Therefore, the mantra of 2022 must be: Let us return to society! We must believe in ourselves, our innate ability to live together, we are “political animals” (political animals). As the philosopher Paul K Feyerabend suggested, we need to “conquer abundance”, that is, the irreducible abundance in life, and oppose all the abstractions that build a globalized technocratic world of markets method. To quote the writer and philosopher Gilbert K Chesterton (Gilbert K Chesterton): “A madman is not a person who loses his mind, but a person who loses everything but his mind.”

Nothing new can be invented: we must start with what we already have and what we already are. In 1999, urban sociologist Ray Oldenburg wrote an unforgettable book “Great Places” about “Cafes, Coffee Shops, Bookstores, Bars, Hair Salons in the Community Center And other meeting places”. The message of this book is simple: “The third place-where people can gather together, put aside their work and family concerns, just hang out for pleasant company and lively conversation-is the core of the community’s social vitality. It is also the grassroots of democracy”. This message is still valid-those are the places created by the community (yes, it is clearly symmetrical to the “soul creation” that John Keats talked about in his famous letter). On more complex layers, you can add churches, mosques, and synagogues in traditional societies to this list. Why not? There are also political parties, trade unions… everything is going on. Even before the pandemic hit, these places had lost ground. But now, as we work hard to restore a certain normality, disruptive innovators such as Mark Zuckerberg have proposed a new platform (“Multiversum”), which will undoubtedly divide us further. Therefore, Oldenburg’s physical “third place” is more important than ever.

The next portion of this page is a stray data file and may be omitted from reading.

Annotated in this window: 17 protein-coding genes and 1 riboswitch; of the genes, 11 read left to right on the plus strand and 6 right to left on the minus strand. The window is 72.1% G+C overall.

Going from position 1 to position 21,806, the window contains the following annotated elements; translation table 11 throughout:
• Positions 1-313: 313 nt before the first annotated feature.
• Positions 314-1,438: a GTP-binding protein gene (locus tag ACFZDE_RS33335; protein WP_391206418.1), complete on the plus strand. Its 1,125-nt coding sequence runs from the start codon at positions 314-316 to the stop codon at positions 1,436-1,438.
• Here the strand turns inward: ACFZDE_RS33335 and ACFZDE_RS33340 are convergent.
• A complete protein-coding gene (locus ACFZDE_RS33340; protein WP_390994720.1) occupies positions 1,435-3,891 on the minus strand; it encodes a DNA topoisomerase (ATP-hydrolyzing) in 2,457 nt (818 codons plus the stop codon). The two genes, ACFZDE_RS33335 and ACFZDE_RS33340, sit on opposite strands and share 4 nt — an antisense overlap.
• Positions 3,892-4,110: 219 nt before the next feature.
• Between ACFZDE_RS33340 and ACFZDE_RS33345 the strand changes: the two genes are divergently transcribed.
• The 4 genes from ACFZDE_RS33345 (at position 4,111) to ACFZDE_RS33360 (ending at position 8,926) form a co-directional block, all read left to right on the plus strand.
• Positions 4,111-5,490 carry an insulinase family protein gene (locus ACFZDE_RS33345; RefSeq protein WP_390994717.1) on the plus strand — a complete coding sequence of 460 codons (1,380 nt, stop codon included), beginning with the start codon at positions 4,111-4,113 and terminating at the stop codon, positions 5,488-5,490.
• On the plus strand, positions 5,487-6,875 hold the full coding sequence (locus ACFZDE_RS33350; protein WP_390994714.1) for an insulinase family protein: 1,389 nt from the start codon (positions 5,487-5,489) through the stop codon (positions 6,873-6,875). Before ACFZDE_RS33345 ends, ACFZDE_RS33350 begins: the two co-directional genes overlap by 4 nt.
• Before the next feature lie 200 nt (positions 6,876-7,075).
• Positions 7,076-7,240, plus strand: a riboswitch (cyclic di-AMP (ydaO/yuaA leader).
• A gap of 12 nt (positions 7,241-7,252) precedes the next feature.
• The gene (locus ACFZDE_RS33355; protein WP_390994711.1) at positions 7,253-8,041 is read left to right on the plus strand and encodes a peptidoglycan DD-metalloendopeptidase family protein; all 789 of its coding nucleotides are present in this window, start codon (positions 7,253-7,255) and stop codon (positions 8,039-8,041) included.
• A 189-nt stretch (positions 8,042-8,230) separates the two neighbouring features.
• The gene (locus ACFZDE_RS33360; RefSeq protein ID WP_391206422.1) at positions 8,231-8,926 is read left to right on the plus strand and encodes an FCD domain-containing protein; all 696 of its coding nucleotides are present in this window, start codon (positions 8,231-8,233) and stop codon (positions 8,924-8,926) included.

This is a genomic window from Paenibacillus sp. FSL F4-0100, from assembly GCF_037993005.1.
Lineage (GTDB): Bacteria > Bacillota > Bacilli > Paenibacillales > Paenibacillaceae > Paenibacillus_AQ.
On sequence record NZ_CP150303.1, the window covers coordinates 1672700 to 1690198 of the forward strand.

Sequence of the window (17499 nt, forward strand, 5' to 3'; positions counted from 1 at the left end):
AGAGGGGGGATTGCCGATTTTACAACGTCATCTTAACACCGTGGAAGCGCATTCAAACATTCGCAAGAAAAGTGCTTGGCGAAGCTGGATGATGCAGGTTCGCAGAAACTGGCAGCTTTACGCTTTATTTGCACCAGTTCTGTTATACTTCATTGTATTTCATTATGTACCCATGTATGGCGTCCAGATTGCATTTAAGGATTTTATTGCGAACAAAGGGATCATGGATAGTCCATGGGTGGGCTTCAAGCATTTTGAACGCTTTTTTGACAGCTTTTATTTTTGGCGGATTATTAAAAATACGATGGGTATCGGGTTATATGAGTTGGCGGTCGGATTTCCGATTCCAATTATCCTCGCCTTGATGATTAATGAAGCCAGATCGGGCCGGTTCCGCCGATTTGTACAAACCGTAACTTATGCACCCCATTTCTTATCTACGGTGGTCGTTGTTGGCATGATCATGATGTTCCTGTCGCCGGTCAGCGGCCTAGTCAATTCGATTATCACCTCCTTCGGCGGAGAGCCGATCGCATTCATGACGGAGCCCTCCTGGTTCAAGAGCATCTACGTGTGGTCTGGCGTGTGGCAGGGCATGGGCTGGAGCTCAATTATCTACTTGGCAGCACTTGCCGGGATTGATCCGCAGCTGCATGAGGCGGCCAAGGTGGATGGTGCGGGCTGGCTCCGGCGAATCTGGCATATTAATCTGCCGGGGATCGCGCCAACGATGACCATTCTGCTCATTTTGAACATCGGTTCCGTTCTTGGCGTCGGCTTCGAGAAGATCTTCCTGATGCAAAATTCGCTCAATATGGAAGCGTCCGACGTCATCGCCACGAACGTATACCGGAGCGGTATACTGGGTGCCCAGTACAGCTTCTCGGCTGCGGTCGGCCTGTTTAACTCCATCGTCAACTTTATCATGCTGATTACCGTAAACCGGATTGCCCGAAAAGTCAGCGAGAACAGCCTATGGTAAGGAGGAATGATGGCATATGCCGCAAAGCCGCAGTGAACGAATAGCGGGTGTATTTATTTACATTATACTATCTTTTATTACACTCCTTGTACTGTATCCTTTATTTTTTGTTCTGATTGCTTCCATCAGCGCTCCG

No matter what meaning and form it may have in different cultures, “dialogue” is the core of the concept of community. The Internet is pure magic-it can spread many aspects of this conversation to all parts of the world. But it cannot convey the face, smell, gesture, touch, and general perception of a place, all of which add meaning to the conversation. As the American philosopher Judith Butler once pointed out, “The rapid development of social media allows for forms of irony that do not fully support deliberate debate.” So in the new year, to return to society, we should have A decent, humane conversation, that is, we want to bring the conversation back to the places we lost.

This kind of dialogue is not so much a practice as it is an attitude. For most of us, a new round of inflation and the ensuing economic struggle seems imminent once again. So, how does “dialogue” help us?

It certainly won’t provide us with a solution, but it can prepare for the emergence of a collective answer—an answer based on a sense of common justice and a fairer sharing of sacrifices.

The pandemic inevitably prompts us to reconsider our sense of community-it shows us that in the face of a crisis of this magnitude, our only real way out is to be united. In fact, we now know that mutations will continue to occur, and the pandemic will not really end until people in the global south have enough access to the vaccine.

So, by 2022, can we still trust our public institutions?

If we can, not only because they continue to provide protection, but also because they maintain the community network we call society. Is this a utopian view?

Yes, and not—because, contrary to the powerful mainstream colloquial saying “no choice,” our history shows that there is no reality, but a complex mixed interpretation that concretizes many possible visions of the world. In 2022, what we cannot believe is an ideological realist narrative that serves a one-sided world story.

The views expressed in this article are those of the author and do not necessarily reflect the editorial stance of Al Jazeera.